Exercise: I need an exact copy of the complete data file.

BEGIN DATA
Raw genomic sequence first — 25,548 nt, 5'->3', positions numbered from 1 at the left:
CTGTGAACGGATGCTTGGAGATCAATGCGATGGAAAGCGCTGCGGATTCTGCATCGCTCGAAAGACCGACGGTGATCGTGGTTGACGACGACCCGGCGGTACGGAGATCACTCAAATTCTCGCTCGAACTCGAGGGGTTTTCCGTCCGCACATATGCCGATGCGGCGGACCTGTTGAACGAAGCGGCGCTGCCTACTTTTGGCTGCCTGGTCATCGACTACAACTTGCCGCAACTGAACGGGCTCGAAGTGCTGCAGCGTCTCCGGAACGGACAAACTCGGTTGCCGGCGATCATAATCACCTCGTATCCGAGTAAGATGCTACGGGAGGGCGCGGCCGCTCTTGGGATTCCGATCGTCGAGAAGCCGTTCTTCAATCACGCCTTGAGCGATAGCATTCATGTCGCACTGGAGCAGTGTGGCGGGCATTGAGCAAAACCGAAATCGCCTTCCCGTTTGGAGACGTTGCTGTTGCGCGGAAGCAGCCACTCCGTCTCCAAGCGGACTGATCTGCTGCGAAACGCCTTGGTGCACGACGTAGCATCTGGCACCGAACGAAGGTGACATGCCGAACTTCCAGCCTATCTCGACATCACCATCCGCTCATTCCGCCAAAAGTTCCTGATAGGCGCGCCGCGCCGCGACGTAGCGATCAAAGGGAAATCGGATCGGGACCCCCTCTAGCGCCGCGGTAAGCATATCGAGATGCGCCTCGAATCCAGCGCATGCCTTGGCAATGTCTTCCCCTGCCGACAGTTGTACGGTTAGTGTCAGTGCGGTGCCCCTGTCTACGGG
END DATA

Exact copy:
Raw genomic sequence first — 25,548 nt, 5'->3', positions numbered from 1 at the left:
CTGTGAACGGATGCTTGGAGATCAATGCGATGGAAAGCGCTGCGGATTCTGCATCGCTCGAAAGACCGACGGTGATCGTGGTTGACGACGACCCGGCGGTACGGAGATCACTCAAATTCTCGCTCGAACTCGAGGGGTTTTCCGTCCGCACATATGCCGATGCGGCGGACCTGTTGAACGAAGCGGCGCTGCCTACTTTTGGCTGCCTGGTCATCGACTACAACTTGCCGCAACTGAACGGGCTCGAAGTGCTGCAGCGTCTCCGGAACGGACAAACTCGGTTGCCGGCGATCATAATCACCTCGTATCCGAGTAAGATGCTACGGGAGGGCGCGGCCGCTCTTGGGATTCCGATCGTCGAGAAGCCGTTCTTCAATCACGCCTTGAGCGATAGCATTCATGTCGCACTGGAGCAGTGTGGCGGGCATTGAGCAAAACCGAAATCGCCTTCCCGTTTGGAGACGTTGCTGTTGCGCGGAAGCAGCCACTCCGTCTCCAAGCGGACTGATCTGCTGCGAAACGCCTTGGTGCACGACGTAGCATCTGGCACCGAACGAAGGTGACATGCCGAACTTCCAGCCTATCTCGACATCACCATCCGCTCATTCCGCCAAAAGTTCCTGATAGGCGCGCCGCGCCGCGACGTAGCGATCAAAGGGAAATCGGATCGGGACCCCCTCTAGCGCCGCGGTAAGCATATCGAGATGCGCCTCGAATCCAGCGCATGCCTTGGCAATGTCTTCCCCTGCCGACAGTTGTACGGTTAGTGTCAGTGCGGTGCCCCTGTCTACGGG